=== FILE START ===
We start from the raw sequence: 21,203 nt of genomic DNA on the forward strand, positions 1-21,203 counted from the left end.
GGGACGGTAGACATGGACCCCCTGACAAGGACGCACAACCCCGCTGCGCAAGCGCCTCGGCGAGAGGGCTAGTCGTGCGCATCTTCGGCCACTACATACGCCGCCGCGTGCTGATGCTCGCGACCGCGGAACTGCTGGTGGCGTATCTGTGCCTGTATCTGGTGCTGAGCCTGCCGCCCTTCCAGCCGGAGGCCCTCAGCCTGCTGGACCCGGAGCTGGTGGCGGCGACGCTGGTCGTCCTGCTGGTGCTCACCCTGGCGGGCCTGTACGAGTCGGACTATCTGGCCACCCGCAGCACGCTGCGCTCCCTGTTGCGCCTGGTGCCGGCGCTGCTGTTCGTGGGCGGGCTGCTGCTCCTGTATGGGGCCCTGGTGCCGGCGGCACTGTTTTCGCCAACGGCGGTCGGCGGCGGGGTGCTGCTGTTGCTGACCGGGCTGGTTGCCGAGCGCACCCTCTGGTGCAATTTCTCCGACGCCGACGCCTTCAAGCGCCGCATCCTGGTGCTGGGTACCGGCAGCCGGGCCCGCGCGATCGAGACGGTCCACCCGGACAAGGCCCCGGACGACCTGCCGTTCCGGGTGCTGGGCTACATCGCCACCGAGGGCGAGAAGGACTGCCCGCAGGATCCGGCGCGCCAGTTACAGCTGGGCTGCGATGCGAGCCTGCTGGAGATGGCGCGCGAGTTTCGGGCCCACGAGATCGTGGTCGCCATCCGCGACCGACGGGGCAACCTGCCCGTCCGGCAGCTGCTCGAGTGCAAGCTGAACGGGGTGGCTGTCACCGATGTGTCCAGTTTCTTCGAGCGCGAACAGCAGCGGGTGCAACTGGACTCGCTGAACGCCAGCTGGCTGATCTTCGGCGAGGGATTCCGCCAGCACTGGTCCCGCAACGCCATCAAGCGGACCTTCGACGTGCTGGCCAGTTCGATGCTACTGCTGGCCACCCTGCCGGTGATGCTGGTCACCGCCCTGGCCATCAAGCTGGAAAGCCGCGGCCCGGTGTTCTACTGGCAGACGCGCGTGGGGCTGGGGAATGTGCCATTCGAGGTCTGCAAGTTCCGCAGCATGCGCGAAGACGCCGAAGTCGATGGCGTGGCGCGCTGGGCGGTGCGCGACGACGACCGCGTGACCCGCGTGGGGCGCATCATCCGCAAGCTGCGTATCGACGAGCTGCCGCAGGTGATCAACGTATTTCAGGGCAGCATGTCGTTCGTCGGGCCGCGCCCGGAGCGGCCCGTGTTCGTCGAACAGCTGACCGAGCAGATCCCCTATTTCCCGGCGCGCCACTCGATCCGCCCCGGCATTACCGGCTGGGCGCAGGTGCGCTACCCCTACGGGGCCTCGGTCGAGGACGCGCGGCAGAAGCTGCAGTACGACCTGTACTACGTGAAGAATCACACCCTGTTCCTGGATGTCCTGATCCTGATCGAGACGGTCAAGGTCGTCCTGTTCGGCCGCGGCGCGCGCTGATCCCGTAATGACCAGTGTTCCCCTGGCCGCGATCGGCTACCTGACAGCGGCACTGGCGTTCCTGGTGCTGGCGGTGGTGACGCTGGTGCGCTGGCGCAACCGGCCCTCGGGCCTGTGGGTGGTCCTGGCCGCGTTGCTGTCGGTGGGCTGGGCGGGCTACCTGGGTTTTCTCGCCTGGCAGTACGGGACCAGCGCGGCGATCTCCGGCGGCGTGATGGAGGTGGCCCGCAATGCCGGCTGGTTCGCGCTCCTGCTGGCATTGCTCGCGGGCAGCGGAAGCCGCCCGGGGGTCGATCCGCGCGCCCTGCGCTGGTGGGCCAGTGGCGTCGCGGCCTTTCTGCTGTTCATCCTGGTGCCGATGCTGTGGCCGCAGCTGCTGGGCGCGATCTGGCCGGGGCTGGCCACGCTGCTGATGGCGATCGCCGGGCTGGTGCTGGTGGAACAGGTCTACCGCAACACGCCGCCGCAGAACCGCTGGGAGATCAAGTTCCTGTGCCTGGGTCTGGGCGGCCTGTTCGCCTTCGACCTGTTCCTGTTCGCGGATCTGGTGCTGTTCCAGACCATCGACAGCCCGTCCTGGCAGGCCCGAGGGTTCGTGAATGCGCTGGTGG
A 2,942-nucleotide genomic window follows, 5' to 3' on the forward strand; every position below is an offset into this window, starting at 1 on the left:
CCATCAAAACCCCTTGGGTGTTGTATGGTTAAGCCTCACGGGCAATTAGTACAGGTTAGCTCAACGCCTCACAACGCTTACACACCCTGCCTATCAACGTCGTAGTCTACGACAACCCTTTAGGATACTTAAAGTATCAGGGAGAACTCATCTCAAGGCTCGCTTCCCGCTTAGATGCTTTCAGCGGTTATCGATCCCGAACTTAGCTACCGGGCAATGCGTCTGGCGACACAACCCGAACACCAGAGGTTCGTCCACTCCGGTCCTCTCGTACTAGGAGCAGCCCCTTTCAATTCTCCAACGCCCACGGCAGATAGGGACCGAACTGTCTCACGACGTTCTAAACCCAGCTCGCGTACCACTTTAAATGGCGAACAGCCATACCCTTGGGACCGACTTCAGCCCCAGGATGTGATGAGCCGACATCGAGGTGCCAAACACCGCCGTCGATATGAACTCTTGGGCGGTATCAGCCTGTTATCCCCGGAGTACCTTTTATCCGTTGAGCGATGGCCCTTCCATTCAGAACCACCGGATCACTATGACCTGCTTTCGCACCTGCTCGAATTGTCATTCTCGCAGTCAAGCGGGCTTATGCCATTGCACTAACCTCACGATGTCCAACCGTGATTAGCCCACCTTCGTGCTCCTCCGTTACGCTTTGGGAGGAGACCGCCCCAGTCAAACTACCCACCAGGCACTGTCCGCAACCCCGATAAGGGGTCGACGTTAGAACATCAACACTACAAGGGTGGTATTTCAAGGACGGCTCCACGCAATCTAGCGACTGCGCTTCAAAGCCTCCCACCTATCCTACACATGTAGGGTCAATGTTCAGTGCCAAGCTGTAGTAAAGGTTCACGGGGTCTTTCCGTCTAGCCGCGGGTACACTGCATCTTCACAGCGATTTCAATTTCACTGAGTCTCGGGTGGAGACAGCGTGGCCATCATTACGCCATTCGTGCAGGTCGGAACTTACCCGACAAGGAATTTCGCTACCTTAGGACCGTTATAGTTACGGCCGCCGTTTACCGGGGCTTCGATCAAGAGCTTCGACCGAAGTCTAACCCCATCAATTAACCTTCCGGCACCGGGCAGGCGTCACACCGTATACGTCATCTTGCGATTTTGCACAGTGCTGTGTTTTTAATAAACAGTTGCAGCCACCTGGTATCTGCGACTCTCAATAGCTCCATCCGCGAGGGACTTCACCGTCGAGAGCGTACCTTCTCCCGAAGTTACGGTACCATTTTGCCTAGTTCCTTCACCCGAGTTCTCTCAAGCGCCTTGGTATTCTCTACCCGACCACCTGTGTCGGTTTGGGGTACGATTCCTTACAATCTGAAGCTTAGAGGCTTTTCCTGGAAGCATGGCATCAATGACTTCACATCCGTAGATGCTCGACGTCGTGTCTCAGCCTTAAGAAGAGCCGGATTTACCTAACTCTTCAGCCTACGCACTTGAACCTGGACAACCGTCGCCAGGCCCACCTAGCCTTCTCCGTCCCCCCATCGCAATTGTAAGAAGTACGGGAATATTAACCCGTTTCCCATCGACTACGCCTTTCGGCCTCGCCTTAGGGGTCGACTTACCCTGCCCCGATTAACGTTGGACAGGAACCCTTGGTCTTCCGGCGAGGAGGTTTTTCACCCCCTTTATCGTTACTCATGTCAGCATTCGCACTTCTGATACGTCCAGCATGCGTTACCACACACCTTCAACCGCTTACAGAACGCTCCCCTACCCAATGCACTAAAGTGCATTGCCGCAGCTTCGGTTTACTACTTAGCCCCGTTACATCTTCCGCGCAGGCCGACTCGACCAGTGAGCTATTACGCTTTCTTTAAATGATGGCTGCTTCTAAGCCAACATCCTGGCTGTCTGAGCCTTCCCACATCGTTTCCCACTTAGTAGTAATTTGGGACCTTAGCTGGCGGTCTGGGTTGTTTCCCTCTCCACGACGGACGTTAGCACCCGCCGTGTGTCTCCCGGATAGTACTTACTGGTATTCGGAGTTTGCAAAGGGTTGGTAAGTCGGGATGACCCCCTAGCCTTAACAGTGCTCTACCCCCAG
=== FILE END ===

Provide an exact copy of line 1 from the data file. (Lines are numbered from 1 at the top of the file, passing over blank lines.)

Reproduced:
We start from the raw sequence: 21,203 nt of genomic DNA on the forward strand, positions 1-21,203 counted from the left end.